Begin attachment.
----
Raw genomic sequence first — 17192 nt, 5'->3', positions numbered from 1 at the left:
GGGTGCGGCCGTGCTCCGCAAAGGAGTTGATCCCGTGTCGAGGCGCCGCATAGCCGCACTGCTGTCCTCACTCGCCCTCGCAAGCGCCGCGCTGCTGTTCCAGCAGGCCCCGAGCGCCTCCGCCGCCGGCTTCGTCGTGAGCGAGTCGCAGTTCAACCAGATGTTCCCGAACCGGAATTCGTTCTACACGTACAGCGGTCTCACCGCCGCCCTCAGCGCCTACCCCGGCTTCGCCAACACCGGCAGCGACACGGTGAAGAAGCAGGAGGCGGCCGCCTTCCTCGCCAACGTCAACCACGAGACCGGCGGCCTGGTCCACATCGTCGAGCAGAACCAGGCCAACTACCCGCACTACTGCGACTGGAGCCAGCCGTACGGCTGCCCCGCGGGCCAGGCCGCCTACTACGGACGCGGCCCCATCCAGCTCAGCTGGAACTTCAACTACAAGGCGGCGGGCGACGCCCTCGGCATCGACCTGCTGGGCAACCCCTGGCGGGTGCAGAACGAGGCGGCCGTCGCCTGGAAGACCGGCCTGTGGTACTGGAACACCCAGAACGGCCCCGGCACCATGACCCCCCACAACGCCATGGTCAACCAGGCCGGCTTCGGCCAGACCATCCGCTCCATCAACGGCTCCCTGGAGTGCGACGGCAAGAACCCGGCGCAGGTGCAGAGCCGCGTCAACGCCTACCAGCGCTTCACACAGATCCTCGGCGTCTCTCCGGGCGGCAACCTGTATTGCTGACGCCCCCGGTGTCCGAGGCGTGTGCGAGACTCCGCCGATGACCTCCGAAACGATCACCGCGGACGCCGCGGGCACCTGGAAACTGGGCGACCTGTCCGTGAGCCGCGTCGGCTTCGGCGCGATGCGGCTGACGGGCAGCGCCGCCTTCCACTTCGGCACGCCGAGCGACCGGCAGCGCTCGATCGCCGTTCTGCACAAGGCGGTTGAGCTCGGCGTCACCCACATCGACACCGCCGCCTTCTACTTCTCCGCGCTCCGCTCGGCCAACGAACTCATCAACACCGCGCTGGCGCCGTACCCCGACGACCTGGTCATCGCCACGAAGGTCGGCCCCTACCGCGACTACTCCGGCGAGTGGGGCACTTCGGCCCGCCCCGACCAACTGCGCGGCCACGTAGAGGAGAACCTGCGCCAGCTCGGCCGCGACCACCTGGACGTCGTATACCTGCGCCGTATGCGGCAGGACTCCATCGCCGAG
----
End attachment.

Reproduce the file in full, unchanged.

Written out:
Raw genomic sequence first — 17192 nt, 5'->3', positions numbered from 1 at the left:
GGGTGCGGCCGTGCTCCGCAAAGGAGTTGATCCCGTGTCGAGGCGCCGCATAGCCGCACTGCTGTCCTCACTCGCCCTCGCAAGCGCCGCGCTGCTGTTCCAGCAGGCCCCGAGCGCCTCCGCCGCCGGCTTCGTCGTGAGCGAGTCGCAGTTCAACCAGATGTTCCCGAACCGGAATTCGTTCTACACGTACAGCGGTCTCACCGCCGCCCTCAGCGCCTACCCCGGCTTCGCCAACACCGGCAGCGACACGGTGAAGAAGCAGGAGGCGGCCGCCTTCCTCGCCAACGTCAACCACGAGACCGGCGGCCTGGTCCACATCGTCGAGCAGAACCAGGCCAACTACCCGCACTACTGCGACTGGAGCCAGCCGTACGGCTGCCCCGCGGGCCAGGCCGCCTACTACGGACGCGGCCCCATCCAGCTCAGCTGGAACTTCAACTACAAGGCGGCGGGCGACGCCCTCGGCATCGACCTGCTGGGCAACCCCTGGCGGGTGCAGAACGAGGCGGCCGTCGCCTGGAAGACCGGCCTGTGGTACTGGAACACCCAGAACGGCCCCGGCACCATGACCCCCCACAACGCCATGGTCAACCAGGCCGGCTTCGGCCAGACCATCCGCTCCATCAACGGCTCCCTGGAGTGCGACGGCAAGAACCCGGCGCAGGTGCAGAGCCGCGTCAACGCCTACCAGCGCTTCACACAGATCCTCGGCGTCTCTCCGGGCGGCAACCTGTATTGCTGACGCCCCCGGTGTCCGAGGCGTGTGCGAGACTCCGCCGATGACCTCCGAAACGATCACCGCGGACGCCGCGGGCACCTGGAAACTGGGCGACCTGTCCGTGAGCCGCGTCGGCTTCGGCGCGATGCGGCTGACGGGCAGCGCCGCCTTCCACTTCGGCACGCCGAGCGACCGGCAGCGCTCGATCGCCGTTCTGCACAAGGCGGTTGAGCTCGGCGTCACCCACATCGACACCGCCGCCTTCTACTTCTCCGCGCTCCGCTCGGCCAACGAACTCATCAACACCGCGCTGGCGCCGTACCCCGACGACCTGGTCATCGCCACGAAGGTCGGCCCCTACCGCGACTACTCCGGCGAGTGGGGCACTTCGGCCCGCCCCGACCAACTGCGCGGCCACGTAGAGGAGAACCTGCGCCAGCTCGGCCGCGACCACCTGGACGTCGTATACCTGCGCCGTATGCGGCAGGACTCCATCGCCGAG